One call does not do it all

Most sales take more than one conversation. So why is the first meeting the only one that gets its own presentation?

If you’re selling a complex solution, you should have a playbook that maps the entire sales cycle including what to cover in each call — promising and delivering value in every interaction, until you’ve walked the prospect to their happy buying place.


Here’s what to do:

Map the journey

Review your past wins and losses and identify the key points where your deal tracks diverge between success and failure. What is the key issue that gets people to say yes to the next meeting? These steps should form the basis of your sales playbook and should map to your Opportunity stages.   

Promise and deliver value in each interaction.

You’re asking your customer to invest their time with you. Spend it sharing something about their industry that only you know, but that will help them in their daily job (and make sure it’s something you can help them with later with your solution). That’s just commercial teaching 101.

The twist here is to make sure you keep delivering value in every interaction, and to end each interaction with an explicit promise of more value next time.

Share where you’re headed together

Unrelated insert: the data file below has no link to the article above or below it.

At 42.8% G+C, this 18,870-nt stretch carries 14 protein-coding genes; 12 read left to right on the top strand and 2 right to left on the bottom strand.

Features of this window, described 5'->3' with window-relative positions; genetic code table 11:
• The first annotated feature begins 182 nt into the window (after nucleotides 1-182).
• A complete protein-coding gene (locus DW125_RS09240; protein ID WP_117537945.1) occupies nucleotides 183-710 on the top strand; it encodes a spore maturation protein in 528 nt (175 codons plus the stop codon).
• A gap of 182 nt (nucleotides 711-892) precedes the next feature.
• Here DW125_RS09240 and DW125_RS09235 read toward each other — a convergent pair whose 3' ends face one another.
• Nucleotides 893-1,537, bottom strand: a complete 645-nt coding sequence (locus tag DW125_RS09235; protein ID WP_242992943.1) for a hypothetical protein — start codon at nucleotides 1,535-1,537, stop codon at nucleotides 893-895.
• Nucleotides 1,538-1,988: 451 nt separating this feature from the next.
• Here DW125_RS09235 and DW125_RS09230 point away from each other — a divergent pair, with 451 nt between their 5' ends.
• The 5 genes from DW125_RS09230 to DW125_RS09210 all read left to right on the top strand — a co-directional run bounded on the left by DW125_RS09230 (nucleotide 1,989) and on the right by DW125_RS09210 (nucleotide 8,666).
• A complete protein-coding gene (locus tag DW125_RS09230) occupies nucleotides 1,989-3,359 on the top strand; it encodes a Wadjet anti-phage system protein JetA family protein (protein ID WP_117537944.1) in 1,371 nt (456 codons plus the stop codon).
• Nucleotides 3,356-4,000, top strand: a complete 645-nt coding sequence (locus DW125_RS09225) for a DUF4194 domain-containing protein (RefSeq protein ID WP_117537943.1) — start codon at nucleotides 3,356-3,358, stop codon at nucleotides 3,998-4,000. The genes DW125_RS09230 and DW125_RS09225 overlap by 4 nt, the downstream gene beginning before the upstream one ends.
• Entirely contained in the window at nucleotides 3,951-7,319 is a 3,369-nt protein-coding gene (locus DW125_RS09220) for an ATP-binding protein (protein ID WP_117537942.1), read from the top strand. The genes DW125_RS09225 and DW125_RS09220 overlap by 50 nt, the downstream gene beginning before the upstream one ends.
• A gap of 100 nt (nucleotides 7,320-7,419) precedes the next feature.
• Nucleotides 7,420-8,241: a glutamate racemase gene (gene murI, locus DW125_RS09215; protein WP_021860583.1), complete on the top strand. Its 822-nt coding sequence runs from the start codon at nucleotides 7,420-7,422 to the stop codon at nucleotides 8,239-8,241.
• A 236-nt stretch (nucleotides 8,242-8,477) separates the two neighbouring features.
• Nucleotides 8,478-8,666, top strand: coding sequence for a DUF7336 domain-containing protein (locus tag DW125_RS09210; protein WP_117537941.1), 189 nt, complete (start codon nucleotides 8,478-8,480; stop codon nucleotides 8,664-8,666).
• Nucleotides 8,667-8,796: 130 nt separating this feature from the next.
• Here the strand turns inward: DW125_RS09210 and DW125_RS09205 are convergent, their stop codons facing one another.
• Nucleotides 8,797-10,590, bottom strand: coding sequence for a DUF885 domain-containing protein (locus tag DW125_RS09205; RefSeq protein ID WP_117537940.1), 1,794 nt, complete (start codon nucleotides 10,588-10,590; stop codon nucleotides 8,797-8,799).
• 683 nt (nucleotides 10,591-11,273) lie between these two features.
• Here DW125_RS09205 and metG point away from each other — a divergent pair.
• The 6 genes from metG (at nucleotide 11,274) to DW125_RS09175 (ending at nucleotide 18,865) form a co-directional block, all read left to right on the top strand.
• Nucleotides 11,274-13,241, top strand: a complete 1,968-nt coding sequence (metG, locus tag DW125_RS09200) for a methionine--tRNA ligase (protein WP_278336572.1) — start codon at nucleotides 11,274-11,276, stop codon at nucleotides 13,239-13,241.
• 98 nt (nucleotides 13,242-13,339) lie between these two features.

Towards the end of your first meeting, show that you know this isn’t a one-call decision by setting some expectations on where the conversation is going to go. If you know there’s typically going to be five interactions before the close, just share the next one or two so you don’t scare them off.

DON’T: Try to cram everything into one call

Yes, you need to demonstrate that your solution has value from the get-go, but if you put every one of your eggs into the first call’s basket, then (a) you’re going to overwhelm your prospect with TMI and (b) you have nothing of value for your follow up calls.

Put faith in your playbook. If you know that 90% of your sales take 5 interactions, stay cool in that first call and give them the exact amount of detail they need to say yes to the second call.

Funny coincidence…

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